Note: Where available, the PDF/Word icon below is provided to view the complete and fully formatted document
 Download Current HansardDownload Current Hansard    View Or Save XMLView/Save XML

Previous Fragment    Next Fragment
Wednesday, 23 May 2012
Page: 5408

Mr NEUMANN (Blair) (16:07): I speak in support of the Parliamentary Counsel and Other Legislation Amendment Bill 2012. We are dealing with legislation that affects people's lives. For example, the explanatory memorandum makes the point that the Office of Parliamentary Counsel consists of 55 staff employed in both drafting and non-drafting roles, and the Office of Legislative Drafting and Publishing consists of 23 legislative drafters and 50 staff responsible for the registration, editing, compilation and publication of legislation.

When we say it is an office I want no-one to be under any illusions that we are drafting with quite significant statutory authorities or offices that are within the purview and remit of the Attorney-General's portfolio. The Office of Parliamentary Counsel is an independent agency—we know that—which is responsible for drafting all government bills. The Office of Legislative Drafting and Publishing is a division within the department and has the responsibility of drafting legislative instruments. There is a recommendation that this takes place. I do not know why in the history of the Commonwealth there were two complete departments that merged and ended up involved in this legislative drafting process. Certainly, in other jurisdictions it is not the case—I am aware of that.

There is a recommendation from the Skehill review of small and medium agencies in the Attorney-General's portfolio that there be more efficient management and prioritisation of drafting functions. I imagine that style would be something that is likely to be more coherent and consistent if the same people are drafting both. This is important, as the member for Makin said, because laws affect people. We are a nation of laws. We do not rule by the gun; we do not rule by the bullet; we do not rule by the fist. We actually rule by laws. The preparation of subordinate legislation, of laws, is particularly important. It is a key element of any legal education that drafting is taught. I can recall vividly when I was at law school—back at the University of Queensland—that there were people who aspired to do this type of work, and did it. They left the University of Queensland and came down here to Canberra to work.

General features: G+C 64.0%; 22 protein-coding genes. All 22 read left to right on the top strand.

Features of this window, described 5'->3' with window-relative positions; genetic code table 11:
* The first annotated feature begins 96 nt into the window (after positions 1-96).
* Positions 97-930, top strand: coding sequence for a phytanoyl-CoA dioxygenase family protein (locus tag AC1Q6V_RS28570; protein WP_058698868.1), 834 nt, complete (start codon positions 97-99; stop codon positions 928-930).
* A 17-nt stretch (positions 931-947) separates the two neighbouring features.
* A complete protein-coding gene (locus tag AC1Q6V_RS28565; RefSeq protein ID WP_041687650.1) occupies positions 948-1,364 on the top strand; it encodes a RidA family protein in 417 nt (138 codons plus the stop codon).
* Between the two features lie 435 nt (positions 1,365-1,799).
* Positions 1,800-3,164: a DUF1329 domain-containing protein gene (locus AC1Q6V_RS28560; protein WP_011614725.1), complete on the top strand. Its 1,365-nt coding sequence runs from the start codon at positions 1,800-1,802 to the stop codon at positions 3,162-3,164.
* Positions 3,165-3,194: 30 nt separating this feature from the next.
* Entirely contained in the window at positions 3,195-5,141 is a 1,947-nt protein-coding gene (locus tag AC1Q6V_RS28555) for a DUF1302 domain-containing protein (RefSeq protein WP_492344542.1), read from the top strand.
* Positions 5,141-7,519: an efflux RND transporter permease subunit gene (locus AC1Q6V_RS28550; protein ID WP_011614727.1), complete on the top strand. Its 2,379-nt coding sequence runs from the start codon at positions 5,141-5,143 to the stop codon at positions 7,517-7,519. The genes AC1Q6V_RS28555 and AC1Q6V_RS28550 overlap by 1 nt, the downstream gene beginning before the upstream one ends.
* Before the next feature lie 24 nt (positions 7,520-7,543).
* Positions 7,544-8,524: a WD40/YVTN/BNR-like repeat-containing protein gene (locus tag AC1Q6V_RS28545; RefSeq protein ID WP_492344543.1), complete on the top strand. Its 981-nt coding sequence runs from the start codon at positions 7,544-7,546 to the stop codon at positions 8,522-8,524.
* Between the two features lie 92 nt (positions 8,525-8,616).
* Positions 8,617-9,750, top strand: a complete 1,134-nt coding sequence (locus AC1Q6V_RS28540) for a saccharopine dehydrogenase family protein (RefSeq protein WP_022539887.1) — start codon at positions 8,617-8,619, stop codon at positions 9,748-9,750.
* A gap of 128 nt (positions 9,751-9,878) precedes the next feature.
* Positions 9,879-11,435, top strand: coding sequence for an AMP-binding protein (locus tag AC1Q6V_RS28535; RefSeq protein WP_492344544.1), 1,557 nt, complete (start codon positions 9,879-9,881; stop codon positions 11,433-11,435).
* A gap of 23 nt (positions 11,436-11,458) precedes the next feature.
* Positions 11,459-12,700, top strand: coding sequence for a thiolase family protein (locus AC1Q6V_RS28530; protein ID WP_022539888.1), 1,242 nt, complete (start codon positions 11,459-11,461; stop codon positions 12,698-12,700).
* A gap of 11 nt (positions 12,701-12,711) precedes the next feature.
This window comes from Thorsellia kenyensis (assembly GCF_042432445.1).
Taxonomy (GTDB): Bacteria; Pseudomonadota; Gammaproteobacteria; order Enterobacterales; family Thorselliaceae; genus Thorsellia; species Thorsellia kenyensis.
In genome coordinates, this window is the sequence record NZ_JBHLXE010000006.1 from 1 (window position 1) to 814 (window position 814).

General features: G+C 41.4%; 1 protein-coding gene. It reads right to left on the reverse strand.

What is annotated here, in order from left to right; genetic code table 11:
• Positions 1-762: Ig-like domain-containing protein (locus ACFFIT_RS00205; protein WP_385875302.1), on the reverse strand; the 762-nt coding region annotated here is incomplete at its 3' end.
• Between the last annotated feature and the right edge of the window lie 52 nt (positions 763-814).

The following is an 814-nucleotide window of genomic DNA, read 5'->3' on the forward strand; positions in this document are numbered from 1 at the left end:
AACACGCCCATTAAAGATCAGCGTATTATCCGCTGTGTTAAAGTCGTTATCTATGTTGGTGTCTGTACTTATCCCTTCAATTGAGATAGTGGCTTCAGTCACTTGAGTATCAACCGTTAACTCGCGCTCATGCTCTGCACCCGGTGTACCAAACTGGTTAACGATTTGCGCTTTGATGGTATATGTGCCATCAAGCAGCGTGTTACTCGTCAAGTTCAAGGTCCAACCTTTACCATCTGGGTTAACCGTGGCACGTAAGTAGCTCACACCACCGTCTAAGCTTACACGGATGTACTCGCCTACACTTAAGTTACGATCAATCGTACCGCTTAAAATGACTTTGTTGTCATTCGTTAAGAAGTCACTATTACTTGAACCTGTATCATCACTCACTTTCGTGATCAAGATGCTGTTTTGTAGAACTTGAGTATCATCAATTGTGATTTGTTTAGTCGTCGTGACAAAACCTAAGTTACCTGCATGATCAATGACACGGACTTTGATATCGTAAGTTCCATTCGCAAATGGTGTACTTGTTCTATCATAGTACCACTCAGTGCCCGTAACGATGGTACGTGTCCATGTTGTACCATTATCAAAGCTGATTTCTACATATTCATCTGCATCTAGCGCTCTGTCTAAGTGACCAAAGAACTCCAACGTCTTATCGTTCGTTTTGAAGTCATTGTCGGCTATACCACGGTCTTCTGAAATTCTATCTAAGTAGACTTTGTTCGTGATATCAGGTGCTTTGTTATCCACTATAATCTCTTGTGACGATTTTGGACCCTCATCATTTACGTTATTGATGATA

This is an important reform because laws affect people's lives and every community across the country. This is a reforming government in the area of law. The bill is a small part but an important part. We have seen, today, legislation introduced in relation to privacy law reforms. We are building our National Disability Insurance Scheme, which will have an impact on the laws of this country. We are passing legislation in relation to people trafficking and other areas such as consolidation of antidiscrimination laws, including a commitment to a truly national legal profession, which is important as we have to get rid of the dingo fences that have, in the past, meant that people had to register across different jurisdictions.

This is a small piece of legislation. It affects dozens and dozens of public servants who toil away and make us look better and make the laws look good. It is important because it will improve efficiency in the legislative drafting process for better management of Commonwealth government resources and in the circumstances I commend the legislation to the House.